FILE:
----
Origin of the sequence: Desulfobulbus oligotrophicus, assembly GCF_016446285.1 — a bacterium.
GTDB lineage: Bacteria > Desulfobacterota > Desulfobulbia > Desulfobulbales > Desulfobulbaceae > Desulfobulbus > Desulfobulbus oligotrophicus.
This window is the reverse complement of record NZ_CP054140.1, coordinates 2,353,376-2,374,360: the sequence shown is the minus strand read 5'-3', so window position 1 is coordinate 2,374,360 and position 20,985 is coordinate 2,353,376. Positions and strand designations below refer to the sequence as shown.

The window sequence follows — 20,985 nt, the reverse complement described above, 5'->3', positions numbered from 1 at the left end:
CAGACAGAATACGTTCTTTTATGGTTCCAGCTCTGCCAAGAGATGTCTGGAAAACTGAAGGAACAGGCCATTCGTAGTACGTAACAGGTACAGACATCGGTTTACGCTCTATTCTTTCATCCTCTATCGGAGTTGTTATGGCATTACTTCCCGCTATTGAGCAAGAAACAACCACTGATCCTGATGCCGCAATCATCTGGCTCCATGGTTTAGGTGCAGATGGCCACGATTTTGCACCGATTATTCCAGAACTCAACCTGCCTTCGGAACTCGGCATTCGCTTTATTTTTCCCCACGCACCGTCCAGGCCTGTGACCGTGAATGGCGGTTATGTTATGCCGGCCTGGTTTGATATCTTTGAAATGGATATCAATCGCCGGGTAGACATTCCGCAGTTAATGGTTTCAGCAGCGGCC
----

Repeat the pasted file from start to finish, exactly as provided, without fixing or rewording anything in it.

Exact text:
Origin of the sequence: Desulfobulbus oligotrophicus, assembly GCF_016446285.1 — a bacterium.
GTDB lineage: Bacteria > Desulfobacterota > Desulfobulbia > Desulfobulbales > Desulfobulbaceae > Desulfobulbus > Desulfobulbus oligotrophicus.
This window is the reverse complement of record NZ_CP054140.1, coordinates 2,353,376-2,374,360: the sequence shown is the minus strand read 5'-3', so window position 1 is coordinate 2,374,360 and position 20,985 is coordinate 2,353,376. Positions and strand designations below refer to the sequence as shown.

The window sequence follows — 20,985 nt, the reverse complement described above, 5'->3', positions numbered from 1 at the left end:
CAGACAGAATACGTTCTTTTATGGTTCCAGCTCTGCCAAGAGATGTCTGGAAAACTGAAGGAACAGGCCATTCGTAGTACGTAACAGGTACAGACATCGGTTTACGCTCTATTCTTTCATCCTCTATCGGAGTTGTTATGGCATTACTTCCCGCTATTGAGCAAGAAACAACCACTGATCCTGATGCCGCAATCATCTGGCTCCATGGTTTAGGTGCAGATGGCCACGATTTTGCACCGATTATTCCAGAACTCAACCTGCCTTCGGAACTCGGCATTCGCTTTATTTTTCCCCACGCACCGTCCAGGCCTGTGACCGTGAATGGCGGTTATGTTATGCCGGCCTGGTTTGATATCTTTGAAATGGATATCAATCGCCGGGTAGACATTCCGCAGTTAATGGTTTCAGCAGCGGCC